This introductory symposium article develops a framework for an urban political reading and a theorization of urban uprisings. We argue that there is a need to foreground the notion of the urban political as central to the theoretical and practical demands of urban research today. First, we revisit critical urban theory in light of recent urban insurrections and point out a lack of sustained theoretical engagement with the political. Second, based on this critique, we argue for what we call a ‘re-centring of the urban political’ to rethink urban theory in ways that consider the city as a site of political encounter, interruption and experimentation, even when, or perhaps especially when, these ways fall outside institutional forms or lack the organizational form or legitimacy of social movements. Thus, we attempt to place politics at the heart of radical urban political theory and practice today in order to make sense of urban subjects, events and claims that elude established government practices and institutionalized structures.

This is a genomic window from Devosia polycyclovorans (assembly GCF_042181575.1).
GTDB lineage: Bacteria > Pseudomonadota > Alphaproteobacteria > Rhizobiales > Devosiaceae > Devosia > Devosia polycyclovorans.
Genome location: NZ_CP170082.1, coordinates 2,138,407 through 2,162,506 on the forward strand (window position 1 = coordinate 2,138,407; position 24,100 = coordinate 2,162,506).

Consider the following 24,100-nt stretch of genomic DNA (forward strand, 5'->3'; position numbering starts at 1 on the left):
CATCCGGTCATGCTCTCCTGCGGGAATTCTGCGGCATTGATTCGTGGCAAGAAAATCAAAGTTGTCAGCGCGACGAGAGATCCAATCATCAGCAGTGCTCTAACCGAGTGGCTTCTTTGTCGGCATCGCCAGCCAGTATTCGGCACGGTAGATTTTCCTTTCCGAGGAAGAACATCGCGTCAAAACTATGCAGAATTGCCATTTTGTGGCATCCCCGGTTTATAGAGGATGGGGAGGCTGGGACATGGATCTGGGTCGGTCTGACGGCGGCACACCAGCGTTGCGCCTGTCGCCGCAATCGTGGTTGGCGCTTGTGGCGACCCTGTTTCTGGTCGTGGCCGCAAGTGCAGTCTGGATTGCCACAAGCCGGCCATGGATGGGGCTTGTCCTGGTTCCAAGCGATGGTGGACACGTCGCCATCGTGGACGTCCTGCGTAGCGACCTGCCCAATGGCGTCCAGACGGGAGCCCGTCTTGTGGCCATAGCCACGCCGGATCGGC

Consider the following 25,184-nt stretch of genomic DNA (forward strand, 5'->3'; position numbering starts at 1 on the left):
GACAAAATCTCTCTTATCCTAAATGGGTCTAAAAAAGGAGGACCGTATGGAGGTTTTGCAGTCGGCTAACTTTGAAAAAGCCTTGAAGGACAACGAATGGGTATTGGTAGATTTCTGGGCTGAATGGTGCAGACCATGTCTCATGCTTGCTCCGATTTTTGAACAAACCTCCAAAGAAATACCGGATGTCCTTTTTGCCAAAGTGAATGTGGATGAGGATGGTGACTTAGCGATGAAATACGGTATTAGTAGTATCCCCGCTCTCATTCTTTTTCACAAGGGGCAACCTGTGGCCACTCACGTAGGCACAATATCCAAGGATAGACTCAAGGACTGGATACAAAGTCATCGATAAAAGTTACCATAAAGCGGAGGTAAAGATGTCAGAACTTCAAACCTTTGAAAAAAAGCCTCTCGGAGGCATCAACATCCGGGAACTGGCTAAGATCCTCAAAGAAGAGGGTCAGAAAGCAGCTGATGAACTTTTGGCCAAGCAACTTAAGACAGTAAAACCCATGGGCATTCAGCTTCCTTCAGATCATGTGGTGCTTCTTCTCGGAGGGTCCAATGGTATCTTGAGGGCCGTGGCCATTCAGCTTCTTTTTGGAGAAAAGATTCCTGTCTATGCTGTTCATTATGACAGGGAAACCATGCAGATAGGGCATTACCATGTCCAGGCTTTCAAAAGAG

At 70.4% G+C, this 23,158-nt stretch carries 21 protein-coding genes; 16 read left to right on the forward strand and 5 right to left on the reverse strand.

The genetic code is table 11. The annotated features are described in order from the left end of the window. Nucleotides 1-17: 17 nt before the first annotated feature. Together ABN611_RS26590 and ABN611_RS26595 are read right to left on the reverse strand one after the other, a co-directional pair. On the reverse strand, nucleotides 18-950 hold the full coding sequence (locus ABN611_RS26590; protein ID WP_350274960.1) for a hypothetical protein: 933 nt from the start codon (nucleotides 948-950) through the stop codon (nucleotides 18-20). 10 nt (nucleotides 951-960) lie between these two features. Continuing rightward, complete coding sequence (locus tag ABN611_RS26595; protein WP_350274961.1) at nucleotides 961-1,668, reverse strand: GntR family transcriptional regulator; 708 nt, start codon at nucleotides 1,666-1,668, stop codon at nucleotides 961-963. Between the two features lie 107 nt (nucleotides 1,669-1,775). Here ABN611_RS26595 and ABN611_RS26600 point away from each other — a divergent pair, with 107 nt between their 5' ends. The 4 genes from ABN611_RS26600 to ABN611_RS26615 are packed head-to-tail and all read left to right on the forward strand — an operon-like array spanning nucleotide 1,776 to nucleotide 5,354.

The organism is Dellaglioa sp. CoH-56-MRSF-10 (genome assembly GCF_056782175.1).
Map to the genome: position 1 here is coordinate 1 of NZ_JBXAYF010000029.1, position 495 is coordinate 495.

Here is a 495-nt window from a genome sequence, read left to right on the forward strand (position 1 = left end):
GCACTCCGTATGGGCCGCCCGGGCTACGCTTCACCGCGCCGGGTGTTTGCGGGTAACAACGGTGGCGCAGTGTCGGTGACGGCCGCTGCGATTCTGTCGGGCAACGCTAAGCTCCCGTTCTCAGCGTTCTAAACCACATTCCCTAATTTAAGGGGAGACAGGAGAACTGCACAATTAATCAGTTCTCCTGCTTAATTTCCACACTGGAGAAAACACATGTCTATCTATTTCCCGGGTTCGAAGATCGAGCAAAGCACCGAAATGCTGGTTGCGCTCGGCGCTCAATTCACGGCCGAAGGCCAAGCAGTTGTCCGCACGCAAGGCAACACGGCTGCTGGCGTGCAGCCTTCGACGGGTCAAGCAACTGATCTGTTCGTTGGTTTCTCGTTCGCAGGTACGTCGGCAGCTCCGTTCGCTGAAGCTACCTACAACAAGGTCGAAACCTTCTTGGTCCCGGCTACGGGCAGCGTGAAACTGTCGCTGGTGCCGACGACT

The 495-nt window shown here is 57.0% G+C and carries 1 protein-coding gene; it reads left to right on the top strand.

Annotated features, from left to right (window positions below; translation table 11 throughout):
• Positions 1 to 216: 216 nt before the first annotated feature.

Mustafa Dikeç & Erik Swyngedouw
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